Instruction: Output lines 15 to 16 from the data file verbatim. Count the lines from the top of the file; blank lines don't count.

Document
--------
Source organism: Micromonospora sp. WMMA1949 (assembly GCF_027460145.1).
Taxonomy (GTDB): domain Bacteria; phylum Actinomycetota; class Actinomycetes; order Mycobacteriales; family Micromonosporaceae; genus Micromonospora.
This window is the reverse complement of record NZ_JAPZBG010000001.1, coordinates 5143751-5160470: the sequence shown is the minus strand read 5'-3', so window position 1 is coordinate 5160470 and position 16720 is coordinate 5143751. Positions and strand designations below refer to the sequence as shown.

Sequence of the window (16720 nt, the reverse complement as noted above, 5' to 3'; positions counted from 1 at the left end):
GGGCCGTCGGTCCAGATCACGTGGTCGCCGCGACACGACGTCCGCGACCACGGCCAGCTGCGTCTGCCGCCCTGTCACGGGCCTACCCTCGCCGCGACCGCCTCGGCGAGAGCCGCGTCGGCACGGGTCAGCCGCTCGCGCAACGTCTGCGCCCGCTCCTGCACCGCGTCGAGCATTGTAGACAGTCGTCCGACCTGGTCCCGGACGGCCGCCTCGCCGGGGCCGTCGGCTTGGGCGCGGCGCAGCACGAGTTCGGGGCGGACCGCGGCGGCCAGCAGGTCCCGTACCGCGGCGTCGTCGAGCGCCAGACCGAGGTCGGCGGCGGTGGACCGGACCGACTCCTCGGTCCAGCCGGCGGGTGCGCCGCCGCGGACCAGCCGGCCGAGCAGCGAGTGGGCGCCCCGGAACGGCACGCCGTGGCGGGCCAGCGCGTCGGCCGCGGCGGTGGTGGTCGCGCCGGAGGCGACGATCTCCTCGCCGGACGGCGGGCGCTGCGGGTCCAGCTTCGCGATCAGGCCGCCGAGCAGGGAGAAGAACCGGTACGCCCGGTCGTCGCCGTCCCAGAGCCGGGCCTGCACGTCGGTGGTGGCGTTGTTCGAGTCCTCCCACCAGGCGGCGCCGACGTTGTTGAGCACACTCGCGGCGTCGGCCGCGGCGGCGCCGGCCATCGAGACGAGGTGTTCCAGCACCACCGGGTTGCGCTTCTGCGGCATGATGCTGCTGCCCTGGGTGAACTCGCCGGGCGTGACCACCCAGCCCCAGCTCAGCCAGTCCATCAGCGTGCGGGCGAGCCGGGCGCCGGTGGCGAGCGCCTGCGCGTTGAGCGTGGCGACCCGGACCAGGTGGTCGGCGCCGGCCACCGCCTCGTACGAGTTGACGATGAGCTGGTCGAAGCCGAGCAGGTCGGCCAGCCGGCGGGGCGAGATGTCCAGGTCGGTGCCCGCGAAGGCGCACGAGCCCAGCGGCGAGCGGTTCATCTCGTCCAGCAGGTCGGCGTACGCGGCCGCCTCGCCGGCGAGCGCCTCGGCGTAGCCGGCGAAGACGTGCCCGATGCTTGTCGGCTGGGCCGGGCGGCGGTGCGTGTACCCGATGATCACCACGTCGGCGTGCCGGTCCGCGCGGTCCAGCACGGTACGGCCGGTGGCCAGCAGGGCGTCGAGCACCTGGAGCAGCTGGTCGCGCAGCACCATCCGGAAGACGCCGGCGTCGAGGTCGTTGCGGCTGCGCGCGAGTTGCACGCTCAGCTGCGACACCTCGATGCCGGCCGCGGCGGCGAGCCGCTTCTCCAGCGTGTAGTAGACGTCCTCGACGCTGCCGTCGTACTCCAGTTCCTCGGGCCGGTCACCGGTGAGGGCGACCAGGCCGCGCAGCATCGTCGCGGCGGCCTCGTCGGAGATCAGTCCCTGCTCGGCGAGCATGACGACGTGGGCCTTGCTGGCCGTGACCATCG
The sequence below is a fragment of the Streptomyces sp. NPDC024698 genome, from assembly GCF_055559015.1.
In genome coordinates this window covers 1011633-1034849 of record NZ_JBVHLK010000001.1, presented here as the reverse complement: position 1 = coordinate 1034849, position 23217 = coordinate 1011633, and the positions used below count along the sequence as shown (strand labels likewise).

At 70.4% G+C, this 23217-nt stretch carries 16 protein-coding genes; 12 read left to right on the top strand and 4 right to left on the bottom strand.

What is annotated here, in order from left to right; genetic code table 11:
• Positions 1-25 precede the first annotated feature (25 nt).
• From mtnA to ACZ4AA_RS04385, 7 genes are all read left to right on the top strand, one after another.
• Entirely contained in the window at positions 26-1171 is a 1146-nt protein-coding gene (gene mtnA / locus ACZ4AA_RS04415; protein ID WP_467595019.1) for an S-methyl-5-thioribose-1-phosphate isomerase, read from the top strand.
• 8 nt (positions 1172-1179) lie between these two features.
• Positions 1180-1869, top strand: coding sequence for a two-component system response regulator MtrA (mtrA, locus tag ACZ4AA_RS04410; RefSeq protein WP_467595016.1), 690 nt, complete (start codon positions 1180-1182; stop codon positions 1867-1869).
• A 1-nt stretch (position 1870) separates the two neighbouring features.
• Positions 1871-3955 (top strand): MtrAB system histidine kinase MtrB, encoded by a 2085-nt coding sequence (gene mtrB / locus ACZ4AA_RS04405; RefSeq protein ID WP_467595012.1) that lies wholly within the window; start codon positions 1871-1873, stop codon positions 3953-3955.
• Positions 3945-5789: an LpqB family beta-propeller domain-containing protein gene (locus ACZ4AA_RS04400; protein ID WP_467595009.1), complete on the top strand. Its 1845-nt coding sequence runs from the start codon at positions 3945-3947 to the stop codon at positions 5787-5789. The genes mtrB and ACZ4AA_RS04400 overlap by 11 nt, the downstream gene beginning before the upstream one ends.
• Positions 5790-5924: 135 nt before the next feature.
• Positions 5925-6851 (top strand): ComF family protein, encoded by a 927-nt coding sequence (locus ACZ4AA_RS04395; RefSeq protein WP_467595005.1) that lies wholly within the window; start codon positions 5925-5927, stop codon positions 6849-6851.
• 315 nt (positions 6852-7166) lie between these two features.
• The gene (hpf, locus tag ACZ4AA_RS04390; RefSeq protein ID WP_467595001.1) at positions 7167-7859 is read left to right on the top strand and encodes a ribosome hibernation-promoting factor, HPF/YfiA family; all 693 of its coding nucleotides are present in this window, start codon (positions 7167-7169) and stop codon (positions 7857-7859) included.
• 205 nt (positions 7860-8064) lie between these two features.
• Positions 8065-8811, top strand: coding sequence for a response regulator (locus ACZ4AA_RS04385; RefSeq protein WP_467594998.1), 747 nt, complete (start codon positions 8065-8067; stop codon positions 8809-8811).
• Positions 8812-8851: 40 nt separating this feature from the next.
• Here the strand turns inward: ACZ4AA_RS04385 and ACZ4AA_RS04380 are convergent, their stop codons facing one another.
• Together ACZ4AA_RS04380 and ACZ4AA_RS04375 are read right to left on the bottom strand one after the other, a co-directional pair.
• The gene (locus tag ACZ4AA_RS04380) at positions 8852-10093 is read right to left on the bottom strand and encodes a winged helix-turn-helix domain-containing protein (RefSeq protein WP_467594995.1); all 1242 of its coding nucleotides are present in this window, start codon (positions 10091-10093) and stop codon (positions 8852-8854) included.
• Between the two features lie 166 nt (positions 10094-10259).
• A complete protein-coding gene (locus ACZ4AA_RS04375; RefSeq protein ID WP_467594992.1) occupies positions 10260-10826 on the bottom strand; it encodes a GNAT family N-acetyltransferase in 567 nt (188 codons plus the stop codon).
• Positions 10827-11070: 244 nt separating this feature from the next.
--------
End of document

• A 1-nt stretch (position 1870) separates the two neighbouring features.
• Positions 1871-3955 (top strand): MtrAB system histidine kinase MtrB, encoded by a 2085-nt coding sequence (gene mtrB / locus ACZ4AA_RS04405; RefSeq protein ID WP_467595012.1) that lies wholly within the window; start codon positions 1871-1873, stop codon positions 3953-3955.